Editors' BlogApril 9, 2007

Moaning about the Masters

__*"You guys make me sick. You think it's your right to birdie every hole. Well, there's such a thing as par, you know...." *

-- Bob Jones to group of players at the Masters, as recalled by Byron Nelson__

It may have been cold in Augusta, but you were hot in your living rooms. I base that conclusion on the first batch of letters we've received about the weekend. Like a number of bloggers,  Geoff Shackelford in the lead, many readers think that course changes and set-up have ruined their Masters.

Scott Camp of Dallas entitled his rant "Masters Debacle 2007." "This 2007 Master's event represents the sorrowful end of the finest week in American sports. The changes to the course are an unnecessary overreaction. They have taken away the dramatic Sunday, back-nine charges, the glorious roars heard nowhere else, and replaced them with low groans and bleary-eyed competitors who will not speak to the media. A tournament that witnessed the birth of legends, unbelievable comebacks, and redemption for the forgotten, is no more. Forget the divine Nicklaus 1986 back-nine heroics, Tiger's 40-30, Faldo's Sunday Fireworks, and Larry Mize's "local boy makes good" heartwarmer. The purists might balk, claiming that Par is the mark of excellence, and that everyone plays the same course. But we already have that in the British and US Opens. Do we need another rehash of the mid-summer drudgery that humiliates the world's best? An early April major in the world's most naturally beautiful setting, marked by real hopes that a Sunday afternoon charge will leave us all hopeful and encouraged for the new year, has been the watermark for the season to come. Starting 2007 with such a depressing sight ranks the Master's right up there with filing taxes."

Ralph Chapman cries, "Give Us Back Our Masters." Writing to thank Dan Jenkins for his column on the Masters he's covered, Ralph blasted away at Hootie Johnson's course changes: "Now the full impact of the changes is known. We all want good shots rewarded; now the course rejects all shots, good or bad, on a random basis.  No one enjoys the world's best players shooting 83, or 42 on the back nine.  It's obvious that Jack's charge of 29 on the back nine can no longer occur absent perfect conditions.  Evidently the Committee approves of Tiger laying up on 13 due to his ball being in the '2nd cut'.  Please let them know the notions of '2nd cut' and layups on 13 are not in the best interest of the tournament - otherwise let's play the US Open twice yearly!"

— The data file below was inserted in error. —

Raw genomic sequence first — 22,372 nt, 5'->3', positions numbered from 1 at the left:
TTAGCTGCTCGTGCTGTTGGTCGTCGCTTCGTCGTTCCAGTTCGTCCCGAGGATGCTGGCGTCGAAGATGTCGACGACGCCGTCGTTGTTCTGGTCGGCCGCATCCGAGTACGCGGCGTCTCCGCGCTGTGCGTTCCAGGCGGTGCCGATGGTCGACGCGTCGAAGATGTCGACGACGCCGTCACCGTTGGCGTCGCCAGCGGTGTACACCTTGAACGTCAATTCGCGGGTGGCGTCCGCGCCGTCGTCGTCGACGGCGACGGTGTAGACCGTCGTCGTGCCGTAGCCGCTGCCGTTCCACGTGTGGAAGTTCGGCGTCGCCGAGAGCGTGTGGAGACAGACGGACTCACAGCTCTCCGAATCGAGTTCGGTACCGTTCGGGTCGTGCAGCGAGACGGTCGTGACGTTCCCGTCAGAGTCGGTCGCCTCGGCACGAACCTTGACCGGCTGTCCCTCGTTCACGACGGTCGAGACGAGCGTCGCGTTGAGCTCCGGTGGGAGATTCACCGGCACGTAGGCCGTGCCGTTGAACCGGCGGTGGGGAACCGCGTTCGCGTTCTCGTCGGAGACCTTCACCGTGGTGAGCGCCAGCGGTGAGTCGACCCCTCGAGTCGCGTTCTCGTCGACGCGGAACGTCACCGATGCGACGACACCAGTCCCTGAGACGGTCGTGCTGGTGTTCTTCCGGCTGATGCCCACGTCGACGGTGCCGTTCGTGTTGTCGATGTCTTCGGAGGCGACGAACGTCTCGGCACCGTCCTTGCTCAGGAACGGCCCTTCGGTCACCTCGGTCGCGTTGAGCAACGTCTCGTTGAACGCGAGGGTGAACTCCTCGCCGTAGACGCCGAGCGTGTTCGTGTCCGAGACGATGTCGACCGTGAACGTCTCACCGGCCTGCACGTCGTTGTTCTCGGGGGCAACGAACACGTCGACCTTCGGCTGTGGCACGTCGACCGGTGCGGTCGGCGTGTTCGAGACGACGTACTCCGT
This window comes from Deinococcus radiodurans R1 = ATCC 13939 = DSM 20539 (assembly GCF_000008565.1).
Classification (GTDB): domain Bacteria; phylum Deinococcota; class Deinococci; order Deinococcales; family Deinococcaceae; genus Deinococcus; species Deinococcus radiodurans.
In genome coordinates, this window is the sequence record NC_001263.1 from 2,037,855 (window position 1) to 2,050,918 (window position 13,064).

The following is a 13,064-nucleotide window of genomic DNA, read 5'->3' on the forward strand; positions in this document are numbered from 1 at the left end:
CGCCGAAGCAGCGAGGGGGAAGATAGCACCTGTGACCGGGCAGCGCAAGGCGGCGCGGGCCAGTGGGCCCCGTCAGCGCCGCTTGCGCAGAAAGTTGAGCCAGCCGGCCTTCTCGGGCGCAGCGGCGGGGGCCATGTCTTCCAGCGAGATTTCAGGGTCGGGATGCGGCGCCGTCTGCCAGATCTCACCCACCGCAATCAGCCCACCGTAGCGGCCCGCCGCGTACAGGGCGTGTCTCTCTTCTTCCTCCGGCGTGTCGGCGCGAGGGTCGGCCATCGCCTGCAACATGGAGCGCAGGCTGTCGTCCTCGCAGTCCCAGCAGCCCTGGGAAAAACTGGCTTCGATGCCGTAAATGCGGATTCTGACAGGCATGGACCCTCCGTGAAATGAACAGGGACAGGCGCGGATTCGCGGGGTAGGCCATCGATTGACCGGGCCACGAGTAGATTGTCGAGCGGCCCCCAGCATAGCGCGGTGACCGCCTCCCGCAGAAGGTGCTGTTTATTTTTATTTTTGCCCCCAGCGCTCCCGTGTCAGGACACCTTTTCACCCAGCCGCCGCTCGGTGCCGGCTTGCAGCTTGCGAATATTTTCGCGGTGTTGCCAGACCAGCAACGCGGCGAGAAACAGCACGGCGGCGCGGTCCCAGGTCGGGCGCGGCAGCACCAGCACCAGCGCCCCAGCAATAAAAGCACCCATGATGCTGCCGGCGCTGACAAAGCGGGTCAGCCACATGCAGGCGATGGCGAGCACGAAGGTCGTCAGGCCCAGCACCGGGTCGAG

I'm not so sure. Yesterday was great drama. Given somewhat warmer weather and more accessible hole locations a day earlier, it might have been a much noiser Saturday, too. But they'll be changes. I suspect they'll shorten No. 2 a bit to entice players to challenge the left side, and soften No. 11, removing more trees on the right. That said, the back nine yesterday reminded me of those good old days you long for: First, players had to consider carefully whether they could go for the par fives in two because they had long or mid irons in their hands. (How great was Tiger's eagle at 13!)  Second, they played No. 11 just as it was played years ago, when the cagiest, Hogan among them, played short right. Third, at the end, the tournament was there for Tiger's taking, just as it had been for Jack (or Tom or Seve)  before him. And, just as it happened on those Sundays in Jack's day, the field seemed to know that this was Tiger's to win.

The problem was, and this is not Billy Payne's fault, Tiger a) dumped it in the water on 15 from about the distance Seve did in 1986; b) missed a very makeable birdie on 16 and then failed to get near a very accessible pin on 17. Everyone got the message that you wanted that finish of old, with The Man charging through back nine to victory.  Everybody but Zach Johnson...and Tiger.

-- Bob Carney

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